February 9th marks the anniversary of the passing of William A. Heathman, the first African-American lawyer in Rhode Island, who died in 1968 at the age of 95.
Heathman, whose father worked as a butler, graduated from English High School. He entered Brown University in the class of 1895. According to historian Rick Harris, Heathman, a pitcher, was likely the first black player on Brown's baseball team, appearing in a team photo in the spring of 1892.
Heathman left Brown, however, because he discovered that he could earn his law degree faster by transferring to Boston University. Upon finishing his studies, he applied to take the Rhode Island Bar exam, the first person of color to do so. Although some felt that Rhode Island was "not ready for a Negro lawyer," he was eventually permitted to take the exam. He was admitted to practice in 1898, and practiced in Providence until his retirement in 1964.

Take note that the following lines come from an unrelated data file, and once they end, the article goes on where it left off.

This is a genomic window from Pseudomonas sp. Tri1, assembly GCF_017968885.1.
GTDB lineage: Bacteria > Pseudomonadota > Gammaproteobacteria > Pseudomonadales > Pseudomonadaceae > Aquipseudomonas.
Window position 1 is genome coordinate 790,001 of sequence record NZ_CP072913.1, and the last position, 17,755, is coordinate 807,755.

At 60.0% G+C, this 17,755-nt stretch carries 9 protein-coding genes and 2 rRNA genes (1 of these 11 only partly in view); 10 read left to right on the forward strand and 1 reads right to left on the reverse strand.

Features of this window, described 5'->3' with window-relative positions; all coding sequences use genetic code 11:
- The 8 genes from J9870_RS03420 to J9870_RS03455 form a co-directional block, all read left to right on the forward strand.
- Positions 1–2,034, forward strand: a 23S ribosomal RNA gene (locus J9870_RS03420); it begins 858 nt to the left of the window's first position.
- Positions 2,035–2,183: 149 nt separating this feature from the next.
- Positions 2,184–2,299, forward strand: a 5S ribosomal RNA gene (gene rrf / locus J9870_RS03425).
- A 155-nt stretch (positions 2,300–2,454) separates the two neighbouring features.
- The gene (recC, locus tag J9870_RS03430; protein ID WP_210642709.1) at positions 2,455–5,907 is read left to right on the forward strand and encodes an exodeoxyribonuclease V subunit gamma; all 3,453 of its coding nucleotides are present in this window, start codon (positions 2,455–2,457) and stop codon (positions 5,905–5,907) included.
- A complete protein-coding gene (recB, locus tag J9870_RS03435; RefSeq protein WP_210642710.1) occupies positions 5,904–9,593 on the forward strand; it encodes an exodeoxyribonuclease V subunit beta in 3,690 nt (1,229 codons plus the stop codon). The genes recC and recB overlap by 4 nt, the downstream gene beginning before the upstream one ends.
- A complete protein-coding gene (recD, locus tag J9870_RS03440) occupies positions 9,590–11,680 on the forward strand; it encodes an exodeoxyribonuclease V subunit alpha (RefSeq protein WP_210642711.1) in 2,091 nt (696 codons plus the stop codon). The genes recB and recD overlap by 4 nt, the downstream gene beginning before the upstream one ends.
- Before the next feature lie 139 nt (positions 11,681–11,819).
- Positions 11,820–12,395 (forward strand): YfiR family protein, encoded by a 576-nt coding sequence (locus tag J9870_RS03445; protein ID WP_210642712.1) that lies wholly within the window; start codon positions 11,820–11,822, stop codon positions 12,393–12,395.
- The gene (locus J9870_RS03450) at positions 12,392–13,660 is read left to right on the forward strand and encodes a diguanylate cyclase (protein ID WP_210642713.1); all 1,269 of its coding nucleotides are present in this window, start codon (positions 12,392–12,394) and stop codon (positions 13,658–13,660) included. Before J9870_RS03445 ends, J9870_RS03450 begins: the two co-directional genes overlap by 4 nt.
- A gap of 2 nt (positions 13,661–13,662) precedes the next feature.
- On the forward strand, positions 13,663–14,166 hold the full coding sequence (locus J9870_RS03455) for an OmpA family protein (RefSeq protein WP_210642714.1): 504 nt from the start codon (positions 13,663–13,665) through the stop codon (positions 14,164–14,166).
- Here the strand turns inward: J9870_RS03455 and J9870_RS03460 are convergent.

One of Heathman's first cases was brought on his own behalf. A conductor forcibly ejected him from a Providence trolley car, apparently due to his race, and he sued the railroad company. Before his ejection, Heathman had been in conversation with the nephew of Rhode Island Supreme Court Chief Justice Charles DuBois, who corroborated his story. The railroad settled the case to Attorney Heathman's satisfaction.
He was a founding member (1913) of the Executive Committee of the Providence chapter of the NAACP.
Heathman was also an active Freemason, serving as treasurer-general of the Prince Hall Affiliate, the African-American Freemasons in Providence. In the 1940s he worked for closer cooperation between the white and African-American Masons' groups, in conjunction with Melvin M. Johnson, a white Boston University classmate who had served as Dean of the BU Law School.
In addition to his private law practice, Heathman served as assistant clerk of the State Returning Board – predecessor to the State Board of Elections -- for nearly twenty years, and in 1935 was appointed as a Master in Chancery.In 1969, the year after his death, the University of Rhode Island named one of its new dormitories Heathman Hall.